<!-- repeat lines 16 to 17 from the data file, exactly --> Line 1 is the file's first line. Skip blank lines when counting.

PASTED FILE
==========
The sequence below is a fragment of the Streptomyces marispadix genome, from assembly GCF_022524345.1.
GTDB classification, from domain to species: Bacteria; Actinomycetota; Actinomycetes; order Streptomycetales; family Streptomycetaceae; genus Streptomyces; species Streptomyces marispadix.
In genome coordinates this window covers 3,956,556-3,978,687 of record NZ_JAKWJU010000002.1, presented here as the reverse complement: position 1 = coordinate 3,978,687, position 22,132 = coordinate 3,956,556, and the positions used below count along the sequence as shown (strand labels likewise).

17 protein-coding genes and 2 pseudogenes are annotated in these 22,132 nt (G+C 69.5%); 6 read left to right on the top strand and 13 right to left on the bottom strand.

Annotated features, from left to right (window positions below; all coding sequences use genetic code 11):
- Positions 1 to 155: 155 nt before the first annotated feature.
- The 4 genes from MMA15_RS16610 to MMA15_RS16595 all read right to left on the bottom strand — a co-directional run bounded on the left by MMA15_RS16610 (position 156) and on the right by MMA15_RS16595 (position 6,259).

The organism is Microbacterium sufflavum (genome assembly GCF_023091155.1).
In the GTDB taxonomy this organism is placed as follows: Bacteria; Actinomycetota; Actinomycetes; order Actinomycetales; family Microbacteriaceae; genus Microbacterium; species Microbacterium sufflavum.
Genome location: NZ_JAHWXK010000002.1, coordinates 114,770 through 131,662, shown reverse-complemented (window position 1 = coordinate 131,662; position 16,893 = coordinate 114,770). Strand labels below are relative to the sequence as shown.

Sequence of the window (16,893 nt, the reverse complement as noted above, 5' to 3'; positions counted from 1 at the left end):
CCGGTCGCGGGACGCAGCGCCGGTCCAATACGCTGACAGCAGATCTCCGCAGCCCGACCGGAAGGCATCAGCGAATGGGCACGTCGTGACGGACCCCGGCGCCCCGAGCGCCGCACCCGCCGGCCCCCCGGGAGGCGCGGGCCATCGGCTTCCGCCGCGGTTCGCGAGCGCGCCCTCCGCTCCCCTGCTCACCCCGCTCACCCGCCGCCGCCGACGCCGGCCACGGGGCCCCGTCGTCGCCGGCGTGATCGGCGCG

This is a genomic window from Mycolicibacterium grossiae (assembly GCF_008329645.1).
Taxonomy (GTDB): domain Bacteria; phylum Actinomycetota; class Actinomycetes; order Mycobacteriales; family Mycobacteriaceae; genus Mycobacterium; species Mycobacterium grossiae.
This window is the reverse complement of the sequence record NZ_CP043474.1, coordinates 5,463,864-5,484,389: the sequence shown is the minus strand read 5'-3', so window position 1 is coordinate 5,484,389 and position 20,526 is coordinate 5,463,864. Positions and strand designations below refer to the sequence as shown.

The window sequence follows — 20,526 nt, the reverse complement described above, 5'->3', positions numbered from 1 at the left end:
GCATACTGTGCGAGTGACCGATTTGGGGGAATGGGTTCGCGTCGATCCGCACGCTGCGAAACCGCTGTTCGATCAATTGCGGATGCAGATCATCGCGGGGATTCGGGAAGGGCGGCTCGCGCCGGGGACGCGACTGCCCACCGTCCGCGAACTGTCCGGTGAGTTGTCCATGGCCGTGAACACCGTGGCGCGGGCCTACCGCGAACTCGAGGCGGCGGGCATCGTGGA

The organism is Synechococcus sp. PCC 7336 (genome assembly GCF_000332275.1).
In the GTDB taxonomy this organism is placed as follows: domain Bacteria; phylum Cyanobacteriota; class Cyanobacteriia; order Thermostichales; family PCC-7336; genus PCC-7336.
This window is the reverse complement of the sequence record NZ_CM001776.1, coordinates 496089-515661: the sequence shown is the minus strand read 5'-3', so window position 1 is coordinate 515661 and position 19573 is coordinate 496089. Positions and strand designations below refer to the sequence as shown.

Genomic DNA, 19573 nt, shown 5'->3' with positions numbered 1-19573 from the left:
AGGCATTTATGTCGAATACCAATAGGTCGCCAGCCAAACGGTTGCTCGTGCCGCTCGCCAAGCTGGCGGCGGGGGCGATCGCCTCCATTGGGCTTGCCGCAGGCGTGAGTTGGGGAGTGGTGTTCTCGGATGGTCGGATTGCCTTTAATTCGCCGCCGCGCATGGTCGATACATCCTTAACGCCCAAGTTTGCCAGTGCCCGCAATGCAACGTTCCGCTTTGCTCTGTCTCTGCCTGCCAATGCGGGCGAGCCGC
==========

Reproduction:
The window sequence follows — 20,526 nt, the reverse complement described above, 5'->3', positions numbered from 1 at the left end:
GCATACTGTGCGAGTGACCGATTTGGGGGAATGGGTTCGCGTCGATCCGCACGCTGCGAAACCGCTGTTCGATCAATTGCGGATGCAGATCATCGCGGGGATTCGGGAAGGGCGGCTCGCGCCGGGGACGCGACTGCCCACCGTCCGCGAACTGTCCGGTGAGTTGTCCATGGCCGTGAACACCGTGGCGCGGGCCTACCGCGAACTCGAGGCGGCGGGCATCGTGGA